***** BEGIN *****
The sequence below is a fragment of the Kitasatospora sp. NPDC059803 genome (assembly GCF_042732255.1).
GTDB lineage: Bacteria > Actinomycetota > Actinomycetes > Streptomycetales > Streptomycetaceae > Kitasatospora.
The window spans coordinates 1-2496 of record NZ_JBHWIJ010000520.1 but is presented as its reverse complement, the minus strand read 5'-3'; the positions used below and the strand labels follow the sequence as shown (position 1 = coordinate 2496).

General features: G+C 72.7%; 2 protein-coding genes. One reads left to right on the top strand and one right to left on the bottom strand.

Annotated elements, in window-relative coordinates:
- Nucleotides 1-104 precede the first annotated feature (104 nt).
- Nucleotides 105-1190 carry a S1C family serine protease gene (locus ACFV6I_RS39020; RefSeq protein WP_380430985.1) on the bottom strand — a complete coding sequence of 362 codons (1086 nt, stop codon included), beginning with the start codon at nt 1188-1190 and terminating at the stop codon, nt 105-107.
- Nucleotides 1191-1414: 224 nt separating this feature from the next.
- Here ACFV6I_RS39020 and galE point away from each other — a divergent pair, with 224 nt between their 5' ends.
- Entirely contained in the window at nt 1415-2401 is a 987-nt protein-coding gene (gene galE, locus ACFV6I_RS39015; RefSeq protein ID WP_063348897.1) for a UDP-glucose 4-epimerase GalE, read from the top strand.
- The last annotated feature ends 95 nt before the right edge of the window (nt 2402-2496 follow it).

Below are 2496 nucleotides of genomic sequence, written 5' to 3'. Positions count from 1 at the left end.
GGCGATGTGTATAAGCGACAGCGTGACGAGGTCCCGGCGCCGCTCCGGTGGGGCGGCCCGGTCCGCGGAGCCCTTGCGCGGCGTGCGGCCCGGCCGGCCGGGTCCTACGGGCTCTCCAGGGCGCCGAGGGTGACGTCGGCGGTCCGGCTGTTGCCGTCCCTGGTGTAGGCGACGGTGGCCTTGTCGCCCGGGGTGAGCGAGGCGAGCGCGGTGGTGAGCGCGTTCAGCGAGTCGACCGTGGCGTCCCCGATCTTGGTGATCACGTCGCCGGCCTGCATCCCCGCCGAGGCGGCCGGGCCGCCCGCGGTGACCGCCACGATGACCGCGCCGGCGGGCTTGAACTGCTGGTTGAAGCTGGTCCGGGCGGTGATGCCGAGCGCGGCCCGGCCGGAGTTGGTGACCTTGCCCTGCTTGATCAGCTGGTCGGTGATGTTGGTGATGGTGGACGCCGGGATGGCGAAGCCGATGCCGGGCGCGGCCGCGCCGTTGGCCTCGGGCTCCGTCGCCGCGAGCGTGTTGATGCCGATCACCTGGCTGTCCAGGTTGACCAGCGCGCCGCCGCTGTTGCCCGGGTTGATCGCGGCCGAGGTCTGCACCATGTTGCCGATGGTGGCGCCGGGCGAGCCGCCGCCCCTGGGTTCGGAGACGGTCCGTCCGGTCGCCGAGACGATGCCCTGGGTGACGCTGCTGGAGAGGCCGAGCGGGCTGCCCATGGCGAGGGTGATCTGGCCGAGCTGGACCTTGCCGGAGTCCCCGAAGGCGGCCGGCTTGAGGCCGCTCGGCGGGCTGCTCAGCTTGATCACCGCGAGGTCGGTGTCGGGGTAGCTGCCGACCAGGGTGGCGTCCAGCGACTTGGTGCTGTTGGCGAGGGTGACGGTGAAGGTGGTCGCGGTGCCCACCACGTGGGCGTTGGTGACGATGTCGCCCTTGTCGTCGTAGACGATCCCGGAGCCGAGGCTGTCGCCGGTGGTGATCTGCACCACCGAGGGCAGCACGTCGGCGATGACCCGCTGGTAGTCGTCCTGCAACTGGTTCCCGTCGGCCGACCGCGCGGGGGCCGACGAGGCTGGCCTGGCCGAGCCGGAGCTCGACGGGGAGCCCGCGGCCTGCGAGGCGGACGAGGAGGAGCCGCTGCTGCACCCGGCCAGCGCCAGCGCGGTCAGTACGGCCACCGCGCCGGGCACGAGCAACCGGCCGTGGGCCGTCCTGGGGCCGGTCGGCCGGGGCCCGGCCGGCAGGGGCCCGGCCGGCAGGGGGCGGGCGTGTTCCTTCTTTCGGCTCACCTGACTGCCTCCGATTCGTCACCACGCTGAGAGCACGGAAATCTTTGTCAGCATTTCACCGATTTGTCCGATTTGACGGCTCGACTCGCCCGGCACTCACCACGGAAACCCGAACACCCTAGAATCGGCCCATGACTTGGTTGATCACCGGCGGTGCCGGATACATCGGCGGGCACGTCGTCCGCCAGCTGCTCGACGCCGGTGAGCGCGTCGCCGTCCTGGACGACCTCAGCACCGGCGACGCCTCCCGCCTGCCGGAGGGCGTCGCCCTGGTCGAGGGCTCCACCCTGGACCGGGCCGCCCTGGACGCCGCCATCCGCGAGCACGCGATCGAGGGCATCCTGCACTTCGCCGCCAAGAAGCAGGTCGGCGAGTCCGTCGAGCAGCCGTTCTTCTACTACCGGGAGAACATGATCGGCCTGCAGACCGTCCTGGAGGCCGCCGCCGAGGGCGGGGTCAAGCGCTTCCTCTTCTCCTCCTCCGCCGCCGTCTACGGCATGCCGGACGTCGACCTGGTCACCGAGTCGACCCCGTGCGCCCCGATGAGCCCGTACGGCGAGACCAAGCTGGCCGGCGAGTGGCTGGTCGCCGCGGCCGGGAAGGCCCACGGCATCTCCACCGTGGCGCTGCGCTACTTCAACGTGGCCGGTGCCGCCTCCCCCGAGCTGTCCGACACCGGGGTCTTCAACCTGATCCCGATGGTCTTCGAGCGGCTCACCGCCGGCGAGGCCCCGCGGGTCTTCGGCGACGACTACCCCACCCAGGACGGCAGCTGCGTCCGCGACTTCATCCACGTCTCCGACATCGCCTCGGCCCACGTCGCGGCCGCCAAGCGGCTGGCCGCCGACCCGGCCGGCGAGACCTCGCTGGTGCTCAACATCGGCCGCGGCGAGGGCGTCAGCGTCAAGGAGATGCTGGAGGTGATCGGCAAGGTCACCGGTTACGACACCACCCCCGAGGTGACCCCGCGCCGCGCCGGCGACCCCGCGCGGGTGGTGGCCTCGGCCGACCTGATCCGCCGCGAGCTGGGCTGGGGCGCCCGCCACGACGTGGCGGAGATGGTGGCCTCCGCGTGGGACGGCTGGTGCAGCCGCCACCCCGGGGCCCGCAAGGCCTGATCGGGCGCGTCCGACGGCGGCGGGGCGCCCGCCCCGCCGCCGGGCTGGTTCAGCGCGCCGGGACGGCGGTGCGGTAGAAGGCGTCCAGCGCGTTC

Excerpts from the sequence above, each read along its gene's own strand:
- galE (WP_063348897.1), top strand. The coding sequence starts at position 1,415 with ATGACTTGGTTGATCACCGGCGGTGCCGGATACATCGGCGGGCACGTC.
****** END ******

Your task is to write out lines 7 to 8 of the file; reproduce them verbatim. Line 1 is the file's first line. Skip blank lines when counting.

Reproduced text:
- Nucleotides 105-1190 carry a S1C family serine protease gene (locus ACFV6I_RS39020; RefSeq protein WP_380430985.1) on the bottom strand — a complete coding sequence of 362 codons (1086 nt, stop codon included), beginning with the start codon at nt 1188-1190 and terminating at the stop codon, nt 105-107.
- Nucleotides 1191-1414: 224 nt separating this feature from the next.